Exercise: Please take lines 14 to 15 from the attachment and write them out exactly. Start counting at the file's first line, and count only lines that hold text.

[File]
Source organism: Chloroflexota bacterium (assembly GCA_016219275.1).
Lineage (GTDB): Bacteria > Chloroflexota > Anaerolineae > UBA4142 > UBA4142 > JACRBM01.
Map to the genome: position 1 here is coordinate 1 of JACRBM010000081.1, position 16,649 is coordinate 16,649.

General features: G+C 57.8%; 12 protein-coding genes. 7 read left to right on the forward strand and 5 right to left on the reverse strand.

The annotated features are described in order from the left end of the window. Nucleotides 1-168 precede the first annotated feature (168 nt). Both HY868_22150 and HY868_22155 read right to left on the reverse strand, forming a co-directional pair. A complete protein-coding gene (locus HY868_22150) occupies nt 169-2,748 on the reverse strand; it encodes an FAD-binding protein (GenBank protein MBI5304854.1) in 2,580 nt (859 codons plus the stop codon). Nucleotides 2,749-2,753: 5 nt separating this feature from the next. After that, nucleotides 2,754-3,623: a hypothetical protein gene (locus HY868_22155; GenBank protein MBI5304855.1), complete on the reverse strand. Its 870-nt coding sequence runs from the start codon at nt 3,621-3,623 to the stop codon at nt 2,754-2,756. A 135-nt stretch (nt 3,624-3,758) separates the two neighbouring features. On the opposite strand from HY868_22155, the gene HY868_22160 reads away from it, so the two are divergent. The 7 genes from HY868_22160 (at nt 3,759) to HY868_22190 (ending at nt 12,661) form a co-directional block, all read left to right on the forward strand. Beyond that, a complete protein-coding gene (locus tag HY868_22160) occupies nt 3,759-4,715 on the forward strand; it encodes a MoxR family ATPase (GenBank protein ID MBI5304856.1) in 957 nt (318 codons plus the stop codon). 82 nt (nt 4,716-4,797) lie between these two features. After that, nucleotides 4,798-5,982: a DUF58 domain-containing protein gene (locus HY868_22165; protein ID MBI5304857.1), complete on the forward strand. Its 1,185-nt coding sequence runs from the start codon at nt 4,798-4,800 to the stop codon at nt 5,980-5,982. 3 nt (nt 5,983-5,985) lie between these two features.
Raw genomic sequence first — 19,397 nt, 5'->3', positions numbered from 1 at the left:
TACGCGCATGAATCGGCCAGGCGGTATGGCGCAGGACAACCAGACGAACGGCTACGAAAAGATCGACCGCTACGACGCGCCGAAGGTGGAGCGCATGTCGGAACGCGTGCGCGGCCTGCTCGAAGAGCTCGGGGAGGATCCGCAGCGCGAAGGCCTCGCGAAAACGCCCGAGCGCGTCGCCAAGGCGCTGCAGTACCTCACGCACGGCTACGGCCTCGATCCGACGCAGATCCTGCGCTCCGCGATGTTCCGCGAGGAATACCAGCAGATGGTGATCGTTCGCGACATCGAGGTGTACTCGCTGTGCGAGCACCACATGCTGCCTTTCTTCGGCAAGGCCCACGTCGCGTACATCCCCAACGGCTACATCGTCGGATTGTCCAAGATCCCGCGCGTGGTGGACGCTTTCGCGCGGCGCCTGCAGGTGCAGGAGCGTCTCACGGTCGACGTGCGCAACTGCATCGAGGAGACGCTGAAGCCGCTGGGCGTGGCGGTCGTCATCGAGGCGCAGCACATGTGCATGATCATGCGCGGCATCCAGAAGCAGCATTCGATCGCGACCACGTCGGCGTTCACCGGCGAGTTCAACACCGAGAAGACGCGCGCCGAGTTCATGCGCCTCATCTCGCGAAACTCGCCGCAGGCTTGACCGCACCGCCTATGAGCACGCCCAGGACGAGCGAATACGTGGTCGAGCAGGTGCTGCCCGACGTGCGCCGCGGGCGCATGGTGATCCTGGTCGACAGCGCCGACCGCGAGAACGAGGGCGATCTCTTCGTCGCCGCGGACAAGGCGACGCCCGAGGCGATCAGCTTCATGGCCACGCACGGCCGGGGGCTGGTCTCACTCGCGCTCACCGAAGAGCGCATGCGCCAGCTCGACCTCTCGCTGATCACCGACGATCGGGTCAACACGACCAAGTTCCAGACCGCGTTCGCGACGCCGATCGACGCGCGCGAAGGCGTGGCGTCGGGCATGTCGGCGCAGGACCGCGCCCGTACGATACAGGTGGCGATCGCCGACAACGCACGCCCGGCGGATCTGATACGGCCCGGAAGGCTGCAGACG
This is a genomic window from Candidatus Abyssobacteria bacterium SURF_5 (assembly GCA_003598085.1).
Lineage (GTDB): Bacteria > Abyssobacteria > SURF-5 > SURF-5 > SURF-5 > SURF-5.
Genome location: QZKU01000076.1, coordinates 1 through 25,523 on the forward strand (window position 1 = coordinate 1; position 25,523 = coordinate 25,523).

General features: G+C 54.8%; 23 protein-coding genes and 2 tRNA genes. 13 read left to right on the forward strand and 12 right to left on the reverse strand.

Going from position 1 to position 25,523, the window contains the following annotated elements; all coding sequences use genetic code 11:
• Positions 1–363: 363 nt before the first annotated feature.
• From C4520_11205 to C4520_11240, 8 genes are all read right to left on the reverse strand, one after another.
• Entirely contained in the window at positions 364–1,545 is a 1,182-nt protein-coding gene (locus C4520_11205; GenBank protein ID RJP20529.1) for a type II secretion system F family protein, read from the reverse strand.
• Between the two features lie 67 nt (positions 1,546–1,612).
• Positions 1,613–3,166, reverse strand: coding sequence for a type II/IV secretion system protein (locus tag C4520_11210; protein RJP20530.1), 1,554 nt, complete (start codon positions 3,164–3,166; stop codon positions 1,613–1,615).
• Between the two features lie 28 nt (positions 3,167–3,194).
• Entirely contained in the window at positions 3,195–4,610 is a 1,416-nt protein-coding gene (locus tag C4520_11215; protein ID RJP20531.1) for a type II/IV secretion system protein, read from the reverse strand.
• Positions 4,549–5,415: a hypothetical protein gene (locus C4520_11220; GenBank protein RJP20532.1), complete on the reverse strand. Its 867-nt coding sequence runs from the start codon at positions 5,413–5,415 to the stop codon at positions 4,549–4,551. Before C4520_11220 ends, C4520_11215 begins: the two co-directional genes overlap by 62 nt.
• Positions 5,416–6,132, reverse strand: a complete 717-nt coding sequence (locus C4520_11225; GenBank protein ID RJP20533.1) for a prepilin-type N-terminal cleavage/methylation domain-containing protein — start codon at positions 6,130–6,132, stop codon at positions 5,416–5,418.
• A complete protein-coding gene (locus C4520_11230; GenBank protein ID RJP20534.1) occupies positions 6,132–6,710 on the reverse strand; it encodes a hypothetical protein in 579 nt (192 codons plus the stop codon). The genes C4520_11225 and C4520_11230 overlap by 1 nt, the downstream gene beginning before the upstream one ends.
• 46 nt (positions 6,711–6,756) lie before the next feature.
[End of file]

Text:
• From C4520_11205 to C4520_11240, 8 genes are all read right to left on the reverse strand, one after another.
• Entirely contained in the window at positions 364–1,545 is a 1,182-nt protein-coding gene (locus C4520_11205; GenBank protein ID RJP20529.1) for a type II secretion system F family protein, read from the reverse strand.